In Quaker Quicks: Telling the Truth About God, Rhiannon Grant presents a case that Quakers must talk more clearly and openly about God and theology, and encourages us to see the ways that we already do. The book gives a clear view of what (liberal) Quakers often do and don’t say about God, as well as what things could be added to the conversation to find unity in our diversity of beliefs. It could serve readers well who are looking for an entry point into Quaker theology, and it has many worthwhile insights for more experienced Quakers, as well.
The book explores the unique theology that Quakers express by pointing out some ways our values show up in conversations about God: value in negation, value in silence, and value in listing possibilities. Grant turns some of the standard Quaker tropes and jokes on their heads as she draws out the theology that we express with statements like “I wouldn’t say that” or “consider that you may be mistaken.” At the same time, she cautions that we may actually have an over-reliance on some of these less explicit conversational tools which can be detrimental to our community and shared story. She also shows sympathy to Quakers who feel hesitant to use more traditional Christian expressions and those who feel that doing so is vital to their religious practice, and presents some methods for bridging these conversational divides.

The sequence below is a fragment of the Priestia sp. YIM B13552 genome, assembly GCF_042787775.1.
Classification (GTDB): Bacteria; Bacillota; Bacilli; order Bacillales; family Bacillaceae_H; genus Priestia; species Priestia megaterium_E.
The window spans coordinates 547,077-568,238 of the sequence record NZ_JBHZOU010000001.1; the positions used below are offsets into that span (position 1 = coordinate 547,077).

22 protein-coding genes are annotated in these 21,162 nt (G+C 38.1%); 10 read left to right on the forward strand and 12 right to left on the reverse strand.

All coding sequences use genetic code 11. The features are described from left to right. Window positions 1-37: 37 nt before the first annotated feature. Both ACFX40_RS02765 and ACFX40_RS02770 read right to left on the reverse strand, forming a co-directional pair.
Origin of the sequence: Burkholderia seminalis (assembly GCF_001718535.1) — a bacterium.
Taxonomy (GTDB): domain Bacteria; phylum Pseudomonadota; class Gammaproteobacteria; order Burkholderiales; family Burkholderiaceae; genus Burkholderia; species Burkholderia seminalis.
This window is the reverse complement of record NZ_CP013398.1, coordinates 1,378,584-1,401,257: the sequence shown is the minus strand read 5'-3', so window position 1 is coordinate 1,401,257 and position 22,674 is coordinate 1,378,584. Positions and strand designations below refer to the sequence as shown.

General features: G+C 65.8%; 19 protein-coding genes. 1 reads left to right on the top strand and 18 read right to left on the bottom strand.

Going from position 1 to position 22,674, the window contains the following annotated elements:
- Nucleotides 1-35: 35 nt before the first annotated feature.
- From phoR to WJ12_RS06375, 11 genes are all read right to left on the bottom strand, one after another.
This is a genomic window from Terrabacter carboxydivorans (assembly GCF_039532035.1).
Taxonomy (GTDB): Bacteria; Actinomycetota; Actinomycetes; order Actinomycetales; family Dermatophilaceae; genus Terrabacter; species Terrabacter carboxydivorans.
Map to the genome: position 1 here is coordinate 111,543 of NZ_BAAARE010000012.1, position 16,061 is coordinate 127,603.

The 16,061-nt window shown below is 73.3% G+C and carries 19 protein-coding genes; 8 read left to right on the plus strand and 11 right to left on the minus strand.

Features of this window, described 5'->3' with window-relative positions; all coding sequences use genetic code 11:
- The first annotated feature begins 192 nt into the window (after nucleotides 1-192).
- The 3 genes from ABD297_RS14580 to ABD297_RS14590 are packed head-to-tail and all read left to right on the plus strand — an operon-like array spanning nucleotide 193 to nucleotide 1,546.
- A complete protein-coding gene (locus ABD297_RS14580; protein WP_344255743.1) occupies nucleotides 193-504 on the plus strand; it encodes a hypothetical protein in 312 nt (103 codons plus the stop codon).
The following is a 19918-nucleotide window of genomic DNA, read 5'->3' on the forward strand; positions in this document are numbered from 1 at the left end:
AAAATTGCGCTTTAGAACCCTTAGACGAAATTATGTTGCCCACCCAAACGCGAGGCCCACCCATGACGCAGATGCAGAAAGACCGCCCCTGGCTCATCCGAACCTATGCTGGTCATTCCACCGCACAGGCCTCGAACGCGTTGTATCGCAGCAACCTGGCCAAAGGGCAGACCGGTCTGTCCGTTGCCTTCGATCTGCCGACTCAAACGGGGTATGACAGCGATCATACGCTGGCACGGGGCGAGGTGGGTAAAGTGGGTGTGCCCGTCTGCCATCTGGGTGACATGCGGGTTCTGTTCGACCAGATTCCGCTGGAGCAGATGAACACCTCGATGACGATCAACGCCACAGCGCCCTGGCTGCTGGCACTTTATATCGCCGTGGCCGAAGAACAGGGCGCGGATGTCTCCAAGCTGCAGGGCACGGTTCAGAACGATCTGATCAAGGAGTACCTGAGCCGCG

One thing which I deeply appreciated about this book was the way that it demonstrated how clear talk about theology in Quaker circles can push back on the hyper-individualistic tendencies of our culture. Grant points to ways that we express our openness to individual experience and leading, but reminds us that the essence of Quaker faith is to value and process those experiences in community. She highlights several ways that our universalist tendencies can be life-giving and acknowledges ways which they can be condescending to or exclusive of those who hold more focused beliefs in one definition of God.
This book is an excellent resource for Quakers looking for advice on how to work within the tension that exists in our broad faith community, as well as a tool for clarifying to newer Quakers what all our odd expressions and vague-sounding statements mean. Grant shows a way that we can value silence and be open to many experiences of God, but that we can hold our community together and grow stronger by living out our value of honesty in the ways we speak to each other about those experiences.